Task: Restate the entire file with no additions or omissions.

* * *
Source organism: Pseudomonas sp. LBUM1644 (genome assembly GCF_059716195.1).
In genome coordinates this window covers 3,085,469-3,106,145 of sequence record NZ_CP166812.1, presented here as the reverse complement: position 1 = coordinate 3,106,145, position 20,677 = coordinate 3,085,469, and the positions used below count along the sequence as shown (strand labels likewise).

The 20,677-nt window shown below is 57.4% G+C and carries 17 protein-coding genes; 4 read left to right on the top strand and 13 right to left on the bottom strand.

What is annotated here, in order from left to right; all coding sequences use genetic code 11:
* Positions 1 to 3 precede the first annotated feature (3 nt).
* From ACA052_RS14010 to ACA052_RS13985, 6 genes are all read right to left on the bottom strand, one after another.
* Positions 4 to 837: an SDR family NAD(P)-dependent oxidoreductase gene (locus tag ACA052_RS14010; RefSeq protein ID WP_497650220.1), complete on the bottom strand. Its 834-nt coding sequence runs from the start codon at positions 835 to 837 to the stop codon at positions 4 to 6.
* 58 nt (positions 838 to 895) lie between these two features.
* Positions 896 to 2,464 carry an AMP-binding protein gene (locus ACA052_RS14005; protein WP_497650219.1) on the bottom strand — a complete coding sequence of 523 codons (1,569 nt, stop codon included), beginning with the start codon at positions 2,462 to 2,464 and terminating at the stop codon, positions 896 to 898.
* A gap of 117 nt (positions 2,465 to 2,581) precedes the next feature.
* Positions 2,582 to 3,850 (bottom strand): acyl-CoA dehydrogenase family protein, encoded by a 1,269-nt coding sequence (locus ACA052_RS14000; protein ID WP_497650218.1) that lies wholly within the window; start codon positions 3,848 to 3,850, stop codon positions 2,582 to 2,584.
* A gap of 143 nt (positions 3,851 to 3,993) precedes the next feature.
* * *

Source organism: Pseudomonas sp. LBUM1644 (genome assembly GCF_059716195.1).
In genome coordinates this window covers 3,085,469-3,106,145 of sequence record NZ_CP166812.1, presented here as the reverse complement: position 1 = coordinate 3,106,145, position 20,677 = coordinate 3,085,469, and the positions used below count along the sequence as shown (strand labels likewise).

The 20,677-nt window shown below is 57.4% G+C and carries 17 protein-coding genes; 4 read left to right on the top strand and 13 right to left on the bottom strand.

What is annotated here, in order from left to right; all coding sequences use genetic code 11:
* Positions 1 to 3 precede the first annotated feature (3 nt).
* From ACA052_RS14010 to ACA052_RS13985, 6 genes are all read right to left on the bottom strand, one after another.
* Positions 4 to 837: an SDR family NAD(P)-dependent oxidoreductase gene (locus tag ACA052_RS14010; RefSeq protein ID WP_497650220.1), complete on the bottom strand. Its 834-nt coding sequence runs from the start codon at positions 835 to 837 to the stop codon at positions 4 to 6.
* 58 nt (positions 838 to 895) lie between these two features.
* Positions 896 to 2,464 carry an AMP-binding protein gene (locus ACA052_RS14005; protein WP_497650219.1) on the bottom strand — a complete coding sequence of 523 codons (1,569 nt, stop codon included), beginning with the start codon at positions 2,462 to 2,464 and terminating at the stop codon, positions 896 to 898.
* A gap of 117 nt (positions 2,465 to 2,581) precedes the next feature.
* Positions 2,582 to 3,850 (bottom strand): acyl-CoA dehydrogenase family protein, encoded by a 1,269-nt coding sequence (locus ACA052_RS14000; protein ID WP_497650218.1) that lies wholly within the window; start codon positions 3,848 to 3,850, stop codon positions 2,582 to 2,584.
* A gap of 143 nt (positions 3,851 to 3,993) precedes the next feature.